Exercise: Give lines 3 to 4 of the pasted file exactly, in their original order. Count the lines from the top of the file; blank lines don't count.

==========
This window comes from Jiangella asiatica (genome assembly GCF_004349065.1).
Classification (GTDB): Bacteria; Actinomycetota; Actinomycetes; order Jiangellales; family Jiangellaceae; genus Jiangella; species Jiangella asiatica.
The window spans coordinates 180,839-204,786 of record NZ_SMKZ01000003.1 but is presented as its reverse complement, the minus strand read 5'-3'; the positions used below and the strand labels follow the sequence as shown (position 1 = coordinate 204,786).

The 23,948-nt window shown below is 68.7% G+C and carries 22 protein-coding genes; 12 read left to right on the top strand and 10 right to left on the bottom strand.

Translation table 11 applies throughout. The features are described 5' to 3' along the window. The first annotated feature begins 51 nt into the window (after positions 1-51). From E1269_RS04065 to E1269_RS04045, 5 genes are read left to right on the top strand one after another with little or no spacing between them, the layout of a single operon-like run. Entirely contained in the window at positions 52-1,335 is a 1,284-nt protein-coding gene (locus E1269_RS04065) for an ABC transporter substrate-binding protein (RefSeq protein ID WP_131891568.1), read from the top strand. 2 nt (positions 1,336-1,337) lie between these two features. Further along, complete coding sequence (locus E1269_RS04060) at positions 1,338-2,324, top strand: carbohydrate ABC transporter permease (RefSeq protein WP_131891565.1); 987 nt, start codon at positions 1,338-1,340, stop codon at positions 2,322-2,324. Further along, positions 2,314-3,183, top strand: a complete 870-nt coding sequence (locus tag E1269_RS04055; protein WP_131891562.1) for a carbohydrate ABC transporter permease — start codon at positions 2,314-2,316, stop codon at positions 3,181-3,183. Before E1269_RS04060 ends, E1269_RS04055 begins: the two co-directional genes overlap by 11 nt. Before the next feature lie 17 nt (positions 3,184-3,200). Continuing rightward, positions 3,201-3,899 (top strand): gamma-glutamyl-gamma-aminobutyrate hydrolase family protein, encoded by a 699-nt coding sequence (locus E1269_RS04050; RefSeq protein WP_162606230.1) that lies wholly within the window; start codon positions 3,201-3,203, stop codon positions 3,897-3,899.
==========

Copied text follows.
The window spans coordinates 180,839-204,786 of record NZ_SMKZ01000003.1 but is presented as its reverse complement, the minus strand read 5'-3'; the positions used below and the strand labels follow the sequence as shown (position 1 = coordinate 204,786).

The 23,948-nt window shown below is 68.7% G+C and carries 22 protein-coding genes; 12 read left to right on the top strand and 10 right to left on the bottom strand.